You wait for two weeks.

Day 31: You reach a bigger city and go to a private clinic to have an examination. As you’re traveling, you decide not to wait one week for the results, but ask if you can call for them. The answer is yes.

You wait for a week.

Day 38: You call for the results and you’re told you need to get them in person. They cannot be handed to you over the phone. You tell the person at the other end of the phone you’ve paid a huge amount of money for the tests, and finally a scanned version of the results is passed on to you by email. You don’t understand any of it, and neither do any of your friends. You decide to leave it be for now (because there’s nothing more you can do and because you know you’ll have a chance to get tested soon).

8th lesson: getting tested for STDs back home can be bliss

If you’re heading home soon from your travels (notice the word SOON, which does not mean half a year later), sometimes the best thing you can do to save you a lot of trouble, time and money is to wait and get tested back home. If the symptoms are very bad, another extreme option is to abort your trip altogether, return home and get tested.

…continuation of the above mentioned example

Two months after all the useless tests abroad, you return home. You still don’t feel great, so you decide to go and have yourself checked as soon as possible. Only a day after your arrival, you walk into the Policlinic for Sexually Transmitted Diseases, take a cueing number and fill in a form. Half an hour later you are fully examined and have every possible test taken (for free). You’re told that in case of a positive result, you’ll receive a phone within two weeks. The following week you do indeed receive a phone call, you’re prescribed medication (which you get for free from the Policlinic) and within three days all the symptoms are gone. Moreover, you’re given a new appointment for a follow-up.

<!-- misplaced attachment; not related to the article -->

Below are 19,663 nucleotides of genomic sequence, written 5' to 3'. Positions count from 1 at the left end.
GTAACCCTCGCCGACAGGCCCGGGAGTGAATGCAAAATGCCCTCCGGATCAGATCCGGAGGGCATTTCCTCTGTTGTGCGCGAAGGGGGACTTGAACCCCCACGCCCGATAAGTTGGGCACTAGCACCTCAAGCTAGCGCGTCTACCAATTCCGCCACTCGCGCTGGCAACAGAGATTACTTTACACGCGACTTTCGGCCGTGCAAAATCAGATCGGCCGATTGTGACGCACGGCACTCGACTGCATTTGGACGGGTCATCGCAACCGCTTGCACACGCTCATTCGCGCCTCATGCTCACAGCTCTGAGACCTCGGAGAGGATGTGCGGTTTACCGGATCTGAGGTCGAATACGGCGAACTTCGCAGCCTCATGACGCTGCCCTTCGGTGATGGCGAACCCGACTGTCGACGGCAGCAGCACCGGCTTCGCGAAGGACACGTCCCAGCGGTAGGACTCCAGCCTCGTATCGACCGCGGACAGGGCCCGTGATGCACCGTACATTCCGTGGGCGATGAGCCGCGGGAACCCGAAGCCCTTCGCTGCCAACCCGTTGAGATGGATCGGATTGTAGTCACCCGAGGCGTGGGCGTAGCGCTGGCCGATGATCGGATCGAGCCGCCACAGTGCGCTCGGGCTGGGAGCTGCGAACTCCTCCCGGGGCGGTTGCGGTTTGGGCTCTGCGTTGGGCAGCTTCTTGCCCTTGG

9th lesson: tell your sex partner(s) about your STDs (but don’t expect praise for doing so)

After discovering an infection, there are two important things to do: (1) use protection at all times with possible future acquaintances and (2) make sure to inform the person you have gotten the STD from about your detected infection. However, it’s everyone’s own responsibility to protect themselves, so if you haven’t, don’t blame anyone else for it. The same goes for telling about STDs: if you use protection, there’s no need to tell about an STD unless you want to and unless you’re doing things where the risk of protection failing is bigger than usual.